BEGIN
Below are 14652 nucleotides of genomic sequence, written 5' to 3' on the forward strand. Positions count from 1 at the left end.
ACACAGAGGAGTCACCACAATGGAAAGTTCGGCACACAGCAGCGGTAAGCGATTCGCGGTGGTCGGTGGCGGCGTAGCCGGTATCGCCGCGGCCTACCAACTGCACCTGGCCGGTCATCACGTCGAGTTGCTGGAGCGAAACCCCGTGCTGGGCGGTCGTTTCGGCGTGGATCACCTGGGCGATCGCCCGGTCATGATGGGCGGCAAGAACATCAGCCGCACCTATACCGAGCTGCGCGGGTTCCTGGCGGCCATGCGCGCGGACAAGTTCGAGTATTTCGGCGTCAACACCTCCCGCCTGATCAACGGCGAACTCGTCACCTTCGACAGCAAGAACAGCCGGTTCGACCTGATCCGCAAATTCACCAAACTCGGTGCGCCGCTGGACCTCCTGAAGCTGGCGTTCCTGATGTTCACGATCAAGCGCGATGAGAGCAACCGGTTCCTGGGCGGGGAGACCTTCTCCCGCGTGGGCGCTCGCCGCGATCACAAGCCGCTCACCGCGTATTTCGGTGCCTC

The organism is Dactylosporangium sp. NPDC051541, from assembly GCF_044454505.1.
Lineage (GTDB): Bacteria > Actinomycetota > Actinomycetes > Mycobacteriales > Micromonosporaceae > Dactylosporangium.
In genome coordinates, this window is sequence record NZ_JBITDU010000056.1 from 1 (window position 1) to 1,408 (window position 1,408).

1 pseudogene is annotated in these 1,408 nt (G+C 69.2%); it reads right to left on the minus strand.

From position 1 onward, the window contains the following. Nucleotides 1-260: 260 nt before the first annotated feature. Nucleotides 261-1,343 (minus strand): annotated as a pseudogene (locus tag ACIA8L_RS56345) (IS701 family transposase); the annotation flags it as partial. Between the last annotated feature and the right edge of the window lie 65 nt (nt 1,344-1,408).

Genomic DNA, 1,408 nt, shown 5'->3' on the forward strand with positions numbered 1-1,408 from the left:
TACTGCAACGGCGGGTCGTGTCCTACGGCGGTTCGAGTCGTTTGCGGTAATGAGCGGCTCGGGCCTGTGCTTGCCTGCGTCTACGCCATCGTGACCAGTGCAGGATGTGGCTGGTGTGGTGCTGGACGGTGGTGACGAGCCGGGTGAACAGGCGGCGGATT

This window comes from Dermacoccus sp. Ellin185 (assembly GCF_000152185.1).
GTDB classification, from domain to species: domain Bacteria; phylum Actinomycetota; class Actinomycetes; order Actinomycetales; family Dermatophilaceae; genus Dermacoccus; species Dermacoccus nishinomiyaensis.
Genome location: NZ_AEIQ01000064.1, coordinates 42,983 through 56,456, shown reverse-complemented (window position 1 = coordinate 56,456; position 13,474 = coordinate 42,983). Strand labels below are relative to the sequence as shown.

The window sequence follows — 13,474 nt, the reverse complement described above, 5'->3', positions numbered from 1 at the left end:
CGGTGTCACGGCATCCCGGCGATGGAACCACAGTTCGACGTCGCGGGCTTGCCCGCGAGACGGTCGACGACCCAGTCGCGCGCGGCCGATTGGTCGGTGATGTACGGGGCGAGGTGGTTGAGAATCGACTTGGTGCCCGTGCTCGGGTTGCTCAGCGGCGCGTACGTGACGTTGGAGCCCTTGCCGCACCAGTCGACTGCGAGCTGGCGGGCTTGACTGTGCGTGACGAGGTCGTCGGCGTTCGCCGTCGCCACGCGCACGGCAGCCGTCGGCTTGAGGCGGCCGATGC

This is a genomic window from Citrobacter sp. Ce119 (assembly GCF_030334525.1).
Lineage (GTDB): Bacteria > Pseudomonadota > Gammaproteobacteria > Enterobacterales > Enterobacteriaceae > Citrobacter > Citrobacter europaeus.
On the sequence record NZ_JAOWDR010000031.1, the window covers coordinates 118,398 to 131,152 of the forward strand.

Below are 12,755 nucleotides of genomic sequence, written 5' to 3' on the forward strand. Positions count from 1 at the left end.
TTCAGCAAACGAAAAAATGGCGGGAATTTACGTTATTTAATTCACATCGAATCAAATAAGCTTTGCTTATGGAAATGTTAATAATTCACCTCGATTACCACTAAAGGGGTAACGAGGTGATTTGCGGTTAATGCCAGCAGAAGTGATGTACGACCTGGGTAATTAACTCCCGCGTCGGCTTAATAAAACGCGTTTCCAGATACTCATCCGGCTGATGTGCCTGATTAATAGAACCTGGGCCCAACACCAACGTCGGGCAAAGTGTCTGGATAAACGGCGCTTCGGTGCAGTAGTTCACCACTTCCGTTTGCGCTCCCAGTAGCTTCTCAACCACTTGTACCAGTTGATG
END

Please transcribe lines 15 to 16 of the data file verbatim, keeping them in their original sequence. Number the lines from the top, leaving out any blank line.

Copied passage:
This is a genomic window from Citrobacter sp. Ce119 (assembly GCF_030334525.1).
Lineage (GTDB): Bacteria > Pseudomonadota > Gammaproteobacteria > Enterobacterales > Enterobacteriaceae > Citrobacter > Citrobacter europaeus.